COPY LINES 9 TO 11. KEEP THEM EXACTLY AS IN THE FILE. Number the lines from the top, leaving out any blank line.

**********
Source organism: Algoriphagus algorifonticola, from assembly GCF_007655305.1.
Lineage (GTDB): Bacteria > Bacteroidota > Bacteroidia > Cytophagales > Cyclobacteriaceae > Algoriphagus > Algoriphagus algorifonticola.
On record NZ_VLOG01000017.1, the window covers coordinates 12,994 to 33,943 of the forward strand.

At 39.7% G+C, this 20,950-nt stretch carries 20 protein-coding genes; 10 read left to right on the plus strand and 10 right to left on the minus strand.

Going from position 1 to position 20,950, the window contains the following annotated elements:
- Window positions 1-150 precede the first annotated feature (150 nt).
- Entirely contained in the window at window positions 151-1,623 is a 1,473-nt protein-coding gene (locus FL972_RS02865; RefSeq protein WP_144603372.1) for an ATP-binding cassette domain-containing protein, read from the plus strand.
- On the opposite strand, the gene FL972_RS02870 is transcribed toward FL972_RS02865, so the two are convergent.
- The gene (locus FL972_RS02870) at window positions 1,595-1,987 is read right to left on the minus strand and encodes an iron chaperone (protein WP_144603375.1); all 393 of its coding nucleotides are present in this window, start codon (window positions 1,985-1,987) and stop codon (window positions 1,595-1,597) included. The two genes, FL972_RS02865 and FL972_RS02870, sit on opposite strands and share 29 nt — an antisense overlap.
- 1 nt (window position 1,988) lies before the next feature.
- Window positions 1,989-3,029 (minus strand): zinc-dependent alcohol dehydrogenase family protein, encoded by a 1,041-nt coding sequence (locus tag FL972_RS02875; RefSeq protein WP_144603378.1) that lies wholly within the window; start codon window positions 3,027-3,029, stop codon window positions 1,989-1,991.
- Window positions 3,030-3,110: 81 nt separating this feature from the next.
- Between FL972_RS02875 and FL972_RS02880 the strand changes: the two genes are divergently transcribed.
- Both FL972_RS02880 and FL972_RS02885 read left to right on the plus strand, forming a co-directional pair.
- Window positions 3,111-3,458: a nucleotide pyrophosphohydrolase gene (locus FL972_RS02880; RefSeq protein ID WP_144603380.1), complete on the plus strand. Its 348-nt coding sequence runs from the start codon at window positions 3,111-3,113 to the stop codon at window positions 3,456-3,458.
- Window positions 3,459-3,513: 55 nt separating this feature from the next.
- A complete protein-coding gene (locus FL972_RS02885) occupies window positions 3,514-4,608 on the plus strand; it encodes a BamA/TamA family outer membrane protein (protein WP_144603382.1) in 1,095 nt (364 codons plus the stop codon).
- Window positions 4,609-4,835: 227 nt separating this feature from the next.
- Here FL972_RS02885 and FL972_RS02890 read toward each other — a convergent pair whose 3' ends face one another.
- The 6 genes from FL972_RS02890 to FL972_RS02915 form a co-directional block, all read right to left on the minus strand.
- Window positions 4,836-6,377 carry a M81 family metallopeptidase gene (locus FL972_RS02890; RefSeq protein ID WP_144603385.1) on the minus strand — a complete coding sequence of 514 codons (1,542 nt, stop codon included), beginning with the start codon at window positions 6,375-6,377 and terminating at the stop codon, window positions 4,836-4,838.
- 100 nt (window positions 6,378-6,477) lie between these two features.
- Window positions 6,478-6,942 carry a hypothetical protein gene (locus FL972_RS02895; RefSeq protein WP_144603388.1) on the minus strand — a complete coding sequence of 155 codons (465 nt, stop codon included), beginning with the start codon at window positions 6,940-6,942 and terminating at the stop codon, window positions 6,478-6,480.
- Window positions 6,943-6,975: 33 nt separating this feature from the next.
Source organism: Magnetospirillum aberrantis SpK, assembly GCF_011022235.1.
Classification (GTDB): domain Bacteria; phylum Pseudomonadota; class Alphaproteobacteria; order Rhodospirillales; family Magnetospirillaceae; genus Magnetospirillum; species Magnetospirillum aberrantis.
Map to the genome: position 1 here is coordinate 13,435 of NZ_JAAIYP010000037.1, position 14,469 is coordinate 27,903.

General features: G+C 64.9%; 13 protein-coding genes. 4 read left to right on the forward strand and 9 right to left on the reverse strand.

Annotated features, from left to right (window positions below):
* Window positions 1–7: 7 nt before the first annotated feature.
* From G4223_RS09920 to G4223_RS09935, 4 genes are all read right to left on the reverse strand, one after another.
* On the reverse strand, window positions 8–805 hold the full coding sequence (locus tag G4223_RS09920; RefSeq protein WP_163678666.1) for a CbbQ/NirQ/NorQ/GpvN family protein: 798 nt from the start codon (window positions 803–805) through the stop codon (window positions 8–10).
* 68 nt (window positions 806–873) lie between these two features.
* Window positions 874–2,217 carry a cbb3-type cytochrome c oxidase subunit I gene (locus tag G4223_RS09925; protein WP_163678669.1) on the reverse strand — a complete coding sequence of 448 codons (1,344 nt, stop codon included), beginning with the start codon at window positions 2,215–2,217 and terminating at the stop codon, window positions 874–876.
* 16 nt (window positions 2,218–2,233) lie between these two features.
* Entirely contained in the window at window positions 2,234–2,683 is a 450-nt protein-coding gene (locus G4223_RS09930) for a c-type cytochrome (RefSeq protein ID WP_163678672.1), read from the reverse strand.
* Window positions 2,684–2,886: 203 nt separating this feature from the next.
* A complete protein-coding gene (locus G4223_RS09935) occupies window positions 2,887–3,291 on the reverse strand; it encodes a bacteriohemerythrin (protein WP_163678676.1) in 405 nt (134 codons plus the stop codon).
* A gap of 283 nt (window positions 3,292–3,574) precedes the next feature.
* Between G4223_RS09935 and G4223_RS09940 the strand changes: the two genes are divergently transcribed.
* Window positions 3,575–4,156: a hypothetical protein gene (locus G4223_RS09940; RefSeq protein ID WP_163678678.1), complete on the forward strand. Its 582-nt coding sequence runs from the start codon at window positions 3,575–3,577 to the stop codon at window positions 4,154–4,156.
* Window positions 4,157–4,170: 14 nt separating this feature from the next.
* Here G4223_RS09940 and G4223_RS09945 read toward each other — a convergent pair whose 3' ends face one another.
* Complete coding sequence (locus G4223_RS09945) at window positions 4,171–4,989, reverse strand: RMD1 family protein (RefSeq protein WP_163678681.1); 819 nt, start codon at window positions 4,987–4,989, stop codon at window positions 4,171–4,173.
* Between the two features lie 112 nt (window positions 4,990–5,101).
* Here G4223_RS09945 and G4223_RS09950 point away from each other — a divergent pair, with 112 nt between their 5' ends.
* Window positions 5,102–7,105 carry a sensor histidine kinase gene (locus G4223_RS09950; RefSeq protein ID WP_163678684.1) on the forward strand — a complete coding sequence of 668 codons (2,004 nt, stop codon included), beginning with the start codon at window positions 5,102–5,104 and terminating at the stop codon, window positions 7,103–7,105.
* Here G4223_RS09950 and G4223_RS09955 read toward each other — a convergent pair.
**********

- The gene (locus FL972_RS02870) at window positions 1,595-1,987 is read right to left on the minus strand and encodes an iron chaperone (protein WP_144603375.1); all 393 of its coding nucleotides are present in this window, start codon (window positions 1,985-1,987) and stop codon (window positions 1,595-1,597) included. The two genes, FL972_RS02865 and FL972_RS02870, sit on opposite strands and share 29 nt — an antisense overlap.
- 1 nt (window position 1,988) lies before the next feature.
- Window positions 1,989-3,029 (minus strand): zinc-dependent alcohol dehydrogenase family protein, encoded by a 1,041-nt coding sequence (locus tag FL972_RS02875; RefSeq protein WP_144603378.1) that lies wholly within the window; start codon window positions 3,027-3,029, stop codon window positions 1,989-1,991.